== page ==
Doctor Who archivists Nick Goodman and Alan Hayes have just launched a new website focusing on Doctor Who tapezines – and it’s off to an impressive start.
Tapezines were quite a phenomenon in Doctor Who fandom in the 1980s and 1990s. A natural progression from printed fanzines, which had been produced in celebration of the series since the mid-1960s, tapezines fell somewhere between audiobooks and radio broadcasts. Many consisted of articles that were spoken rather than appearing in print, while others exploited the audio medium to its full potential, including dramas, comedy sketches, and musical items.
The first known Doctor Who tapezine was called, simply, Dr. Who: Tapezine and was issued in May 1983. The one-hour cassette was produced by David J. Howe, who now runs Telos Publishing, the successful company specialising in original fiction and reference works based on Doctor Who and other series. Dr. Who: Tapezine could be obtained by members of the Doctor Who Appreciation Society for free – they just had to send a C-60 cassette and a stamped addressed envelope to the production address.
The idea caught on – although Dr. Who: Tapezine itself did not return for a second issue – and before long, there were several Doctor Who tapezines on the market, such as Zero Room, WOTAN, The Logopolitan, UNIT Tapezine, CVE Tapezine, Sonic Waves, The Master Tape and Tranquil Repose, competing for listeners. It was actually a very friendly rivalry, with tapezine producers often contributing material to the audio productions of others.
Who’s Listening is essentially a history of the Doctor Who tapezine – now something of a dead art, replaced by podcasts just as fanzines have been superceded by websites. Within these pages, visitors will learn of many of the tapezines that were produced in and around the world. You’ll see covers, photos, read the opinions and memories of those who produced and listened to tapezines, and, where possible, hear examples of the audio productions under discussion.
If you remember projects like The Black Box Club, Rayphase Shift and Who’s Company, this is definitely worth a visit.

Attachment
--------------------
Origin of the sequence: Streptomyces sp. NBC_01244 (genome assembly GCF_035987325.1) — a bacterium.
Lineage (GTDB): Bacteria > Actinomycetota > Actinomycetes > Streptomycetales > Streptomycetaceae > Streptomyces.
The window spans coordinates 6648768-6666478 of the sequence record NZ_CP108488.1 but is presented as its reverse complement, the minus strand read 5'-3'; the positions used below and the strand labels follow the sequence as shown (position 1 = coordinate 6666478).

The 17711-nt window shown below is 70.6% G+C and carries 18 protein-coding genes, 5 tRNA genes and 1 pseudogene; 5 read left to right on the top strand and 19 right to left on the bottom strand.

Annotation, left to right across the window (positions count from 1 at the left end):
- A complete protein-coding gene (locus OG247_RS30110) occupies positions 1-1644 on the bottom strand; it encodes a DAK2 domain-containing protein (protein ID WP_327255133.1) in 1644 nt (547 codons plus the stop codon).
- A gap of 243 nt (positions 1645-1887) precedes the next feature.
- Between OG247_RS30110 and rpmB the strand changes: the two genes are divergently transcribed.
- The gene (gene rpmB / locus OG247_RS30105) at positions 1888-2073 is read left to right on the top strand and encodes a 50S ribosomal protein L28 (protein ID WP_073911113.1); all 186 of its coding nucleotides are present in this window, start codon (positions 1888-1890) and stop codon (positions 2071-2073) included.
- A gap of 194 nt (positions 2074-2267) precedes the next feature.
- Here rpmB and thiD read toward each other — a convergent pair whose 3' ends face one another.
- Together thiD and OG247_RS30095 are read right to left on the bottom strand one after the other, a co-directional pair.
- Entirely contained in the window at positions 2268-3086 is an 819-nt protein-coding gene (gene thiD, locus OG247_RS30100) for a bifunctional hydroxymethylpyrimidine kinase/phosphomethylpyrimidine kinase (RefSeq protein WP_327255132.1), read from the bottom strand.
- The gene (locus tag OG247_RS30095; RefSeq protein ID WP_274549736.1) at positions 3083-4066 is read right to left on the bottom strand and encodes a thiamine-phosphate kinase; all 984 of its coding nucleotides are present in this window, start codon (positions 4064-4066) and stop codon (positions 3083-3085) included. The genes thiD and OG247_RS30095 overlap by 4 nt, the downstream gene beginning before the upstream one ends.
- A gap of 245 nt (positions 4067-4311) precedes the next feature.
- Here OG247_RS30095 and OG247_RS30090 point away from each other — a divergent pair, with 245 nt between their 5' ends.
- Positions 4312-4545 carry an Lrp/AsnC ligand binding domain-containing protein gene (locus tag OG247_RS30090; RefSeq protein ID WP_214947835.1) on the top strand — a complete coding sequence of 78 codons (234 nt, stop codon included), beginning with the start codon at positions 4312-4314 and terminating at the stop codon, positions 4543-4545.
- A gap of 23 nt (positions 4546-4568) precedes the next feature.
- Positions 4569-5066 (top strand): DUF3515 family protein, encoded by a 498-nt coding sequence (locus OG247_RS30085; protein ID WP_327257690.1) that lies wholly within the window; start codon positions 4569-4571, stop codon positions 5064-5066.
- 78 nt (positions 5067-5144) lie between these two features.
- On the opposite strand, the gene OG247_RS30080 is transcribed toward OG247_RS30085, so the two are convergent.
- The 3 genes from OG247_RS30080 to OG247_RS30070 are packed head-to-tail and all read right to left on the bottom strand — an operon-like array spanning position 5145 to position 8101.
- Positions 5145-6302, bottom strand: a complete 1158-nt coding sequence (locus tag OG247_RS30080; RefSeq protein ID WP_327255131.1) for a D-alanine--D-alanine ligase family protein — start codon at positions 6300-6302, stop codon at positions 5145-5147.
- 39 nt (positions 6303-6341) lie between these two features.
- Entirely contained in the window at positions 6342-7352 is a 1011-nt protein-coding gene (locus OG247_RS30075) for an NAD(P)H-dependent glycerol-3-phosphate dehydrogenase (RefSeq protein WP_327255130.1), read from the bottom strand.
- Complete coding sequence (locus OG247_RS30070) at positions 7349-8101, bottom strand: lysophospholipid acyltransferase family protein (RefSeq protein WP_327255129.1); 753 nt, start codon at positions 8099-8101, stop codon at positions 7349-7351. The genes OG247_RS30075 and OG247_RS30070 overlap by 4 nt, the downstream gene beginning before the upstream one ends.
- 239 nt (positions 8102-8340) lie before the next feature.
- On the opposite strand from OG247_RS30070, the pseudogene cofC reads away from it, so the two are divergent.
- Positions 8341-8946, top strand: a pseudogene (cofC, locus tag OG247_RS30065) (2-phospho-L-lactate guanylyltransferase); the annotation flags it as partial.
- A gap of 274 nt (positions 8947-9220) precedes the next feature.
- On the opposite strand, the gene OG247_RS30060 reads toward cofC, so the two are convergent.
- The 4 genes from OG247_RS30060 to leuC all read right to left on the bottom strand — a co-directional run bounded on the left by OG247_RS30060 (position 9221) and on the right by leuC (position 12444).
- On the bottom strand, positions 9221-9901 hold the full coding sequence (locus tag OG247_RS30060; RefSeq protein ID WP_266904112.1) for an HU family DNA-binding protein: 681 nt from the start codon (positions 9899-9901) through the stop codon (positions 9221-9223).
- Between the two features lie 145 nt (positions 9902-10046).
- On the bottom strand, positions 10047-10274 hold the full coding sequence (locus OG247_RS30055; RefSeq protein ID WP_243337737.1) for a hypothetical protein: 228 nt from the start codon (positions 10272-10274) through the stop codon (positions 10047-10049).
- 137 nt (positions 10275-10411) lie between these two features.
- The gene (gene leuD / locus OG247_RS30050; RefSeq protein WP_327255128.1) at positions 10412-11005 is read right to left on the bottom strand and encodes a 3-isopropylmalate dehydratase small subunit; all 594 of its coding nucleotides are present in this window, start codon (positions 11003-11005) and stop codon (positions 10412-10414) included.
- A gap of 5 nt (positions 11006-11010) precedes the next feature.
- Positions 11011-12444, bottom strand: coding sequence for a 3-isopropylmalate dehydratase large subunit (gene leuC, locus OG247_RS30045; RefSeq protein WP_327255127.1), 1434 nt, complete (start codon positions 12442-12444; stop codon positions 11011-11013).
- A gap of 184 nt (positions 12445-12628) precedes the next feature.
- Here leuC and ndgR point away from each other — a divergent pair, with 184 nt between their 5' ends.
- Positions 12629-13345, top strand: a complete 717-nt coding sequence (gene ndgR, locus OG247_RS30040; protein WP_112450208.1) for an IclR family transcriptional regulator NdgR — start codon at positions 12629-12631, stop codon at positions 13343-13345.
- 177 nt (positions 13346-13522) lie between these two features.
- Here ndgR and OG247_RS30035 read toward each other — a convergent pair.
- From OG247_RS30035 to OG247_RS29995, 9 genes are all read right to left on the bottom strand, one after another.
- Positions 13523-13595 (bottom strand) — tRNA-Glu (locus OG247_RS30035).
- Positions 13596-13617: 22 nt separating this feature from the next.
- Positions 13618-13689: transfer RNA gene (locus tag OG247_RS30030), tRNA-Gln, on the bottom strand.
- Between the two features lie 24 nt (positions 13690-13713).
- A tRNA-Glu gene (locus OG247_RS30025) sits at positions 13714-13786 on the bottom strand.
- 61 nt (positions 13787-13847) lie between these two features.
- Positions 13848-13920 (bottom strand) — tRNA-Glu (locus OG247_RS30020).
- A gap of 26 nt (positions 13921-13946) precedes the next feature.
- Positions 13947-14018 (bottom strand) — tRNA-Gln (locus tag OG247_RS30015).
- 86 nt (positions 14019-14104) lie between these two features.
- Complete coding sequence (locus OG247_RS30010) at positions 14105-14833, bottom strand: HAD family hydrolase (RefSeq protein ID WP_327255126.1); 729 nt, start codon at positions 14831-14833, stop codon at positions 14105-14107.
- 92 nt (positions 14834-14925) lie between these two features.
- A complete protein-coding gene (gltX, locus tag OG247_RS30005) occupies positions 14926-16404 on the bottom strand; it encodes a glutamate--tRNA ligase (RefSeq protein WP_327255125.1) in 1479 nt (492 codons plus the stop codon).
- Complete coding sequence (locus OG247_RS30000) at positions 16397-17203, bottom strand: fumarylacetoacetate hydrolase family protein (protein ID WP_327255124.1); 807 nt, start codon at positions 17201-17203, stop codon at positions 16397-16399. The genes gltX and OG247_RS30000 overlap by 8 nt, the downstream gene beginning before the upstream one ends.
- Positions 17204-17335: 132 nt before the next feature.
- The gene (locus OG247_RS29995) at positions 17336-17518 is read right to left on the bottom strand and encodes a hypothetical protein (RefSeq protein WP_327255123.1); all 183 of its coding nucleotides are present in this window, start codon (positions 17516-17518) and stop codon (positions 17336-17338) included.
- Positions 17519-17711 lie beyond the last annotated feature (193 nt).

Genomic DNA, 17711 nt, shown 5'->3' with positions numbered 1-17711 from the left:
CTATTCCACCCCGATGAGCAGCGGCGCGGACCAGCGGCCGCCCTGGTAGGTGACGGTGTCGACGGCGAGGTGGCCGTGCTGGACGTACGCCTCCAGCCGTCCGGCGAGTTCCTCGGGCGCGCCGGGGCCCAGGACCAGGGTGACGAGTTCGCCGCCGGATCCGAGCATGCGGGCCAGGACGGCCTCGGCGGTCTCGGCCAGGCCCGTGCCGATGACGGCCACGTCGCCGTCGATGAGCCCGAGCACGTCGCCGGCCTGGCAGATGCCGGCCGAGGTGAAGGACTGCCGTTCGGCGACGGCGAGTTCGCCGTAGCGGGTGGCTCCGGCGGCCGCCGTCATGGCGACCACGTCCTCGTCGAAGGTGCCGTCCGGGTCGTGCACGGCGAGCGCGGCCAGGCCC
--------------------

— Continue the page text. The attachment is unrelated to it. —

This site’s producers, Alan Hayes and Nick Goodman, have first hand experience of creating tapezines, having produced Sonic Waves and Rayphase Shift respectively.
“Nick edited Rayphase Shift in 1989 and into the 90s, and I ran Sonic Waves in the mid-80s – from their beginnings in 1983 to their demise in the late 90s,” Alan explains. “We’ve been researching the subject for a very long time and are hugely grateful to a great many people who have helped us along the way, sharing their stories of tapezine production and how they forged friendships and more.”
“The project is dedicated to our much-missed friend Matt Dale, who passed away at Christmas. We hold you in our hearts, chum.”
The founder of downthetubes, which he established in 1998. John works as a comics and magazine editor, writer, and on promotional work for the Lakes International Comic Art Festival. He is currently editor of Star Trek Explorer, published by Titan – his third tour of duty on the title originally titled Star Trek Magazine.
Working in British comics publishing since the 1980s, his credits include editor of titles such as Doctor Who Magazine, Babylon 5 Magazine, and more. He also edited the comics anthology STRIP Magazine and edited several audio comics for ROK Comics. He has also edited several comic collections, including volumes of “Charley’s War” and “Dan Dare”.
He’s the writer of “Pilgrim: Secrets and Lies” for B7 Comics; “Crucible”, a creator-owned project with 2000AD artist Smuzz; and “Death Duty” and “Skow Dogs” with Dave Hailwood.